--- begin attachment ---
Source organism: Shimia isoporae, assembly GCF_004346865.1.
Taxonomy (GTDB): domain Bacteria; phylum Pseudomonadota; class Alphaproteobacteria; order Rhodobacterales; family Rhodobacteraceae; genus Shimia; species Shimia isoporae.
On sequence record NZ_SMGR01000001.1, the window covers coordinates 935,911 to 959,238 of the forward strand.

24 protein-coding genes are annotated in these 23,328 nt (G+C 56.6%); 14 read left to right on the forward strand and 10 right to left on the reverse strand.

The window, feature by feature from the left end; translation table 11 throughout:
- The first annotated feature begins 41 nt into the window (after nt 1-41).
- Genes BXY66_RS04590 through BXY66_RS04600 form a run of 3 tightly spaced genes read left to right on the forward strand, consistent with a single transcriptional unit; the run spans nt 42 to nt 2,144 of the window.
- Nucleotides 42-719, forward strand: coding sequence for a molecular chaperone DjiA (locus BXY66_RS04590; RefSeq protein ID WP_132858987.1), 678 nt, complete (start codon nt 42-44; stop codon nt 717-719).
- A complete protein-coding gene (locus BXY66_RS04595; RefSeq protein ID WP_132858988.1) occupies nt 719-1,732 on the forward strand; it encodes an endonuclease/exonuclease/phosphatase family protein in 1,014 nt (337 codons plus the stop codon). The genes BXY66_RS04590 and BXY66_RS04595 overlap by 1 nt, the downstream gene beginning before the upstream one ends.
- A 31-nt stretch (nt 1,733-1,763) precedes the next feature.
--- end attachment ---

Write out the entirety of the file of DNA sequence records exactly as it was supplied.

Source organism: Shimia isoporae, assembly GCF_004346865.1.
Taxonomy (GTDB): domain Bacteria; phylum Pseudomonadota; class Alphaproteobacteria; order Rhodobacterales; family Rhodobacteraceae; genus Shimia; species Shimia isoporae.
On sequence record NZ_SMGR01000001.1, the window covers coordinates 935,911 to 959,238 of the forward strand.

24 protein-coding genes are annotated in these 23,328 nt (G+C 56.6%); 14 read left to right on the forward strand and 10 right to left on the reverse strand.

The window, feature by feature from the left end; translation table 11 throughout:
- The first annotated feature begins 41 nt into the window (after nt 1-41).
- Genes BXY66_RS04590 through BXY66_RS04600 form a run of 3 tightly spaced genes read left to right on the forward strand, consistent with a single transcriptional unit; the run spans nt 42 to nt 2,144 of the window.
- Nucleotides 42-719, forward strand: coding sequence for a molecular chaperone DjiA (locus BXY66_RS04590; RefSeq protein ID WP_132858987.1), 678 nt, complete (start codon nt 42-44; stop codon nt 717-719).
- A complete protein-coding gene (locus BXY66_RS04595; RefSeq protein ID WP_132858988.1) occupies nt 719-1,732 on the forward strand; it encodes an endonuclease/exonuclease/phosphatase family protein in 1,014 nt (337 codons plus the stop codon). The genes BXY66_RS04590 and BXY66_RS04595 overlap by 1 nt, the downstream gene beginning before the upstream one ends.
- A 31-nt stretch (nt 1,733-1,763) precedes the next feature.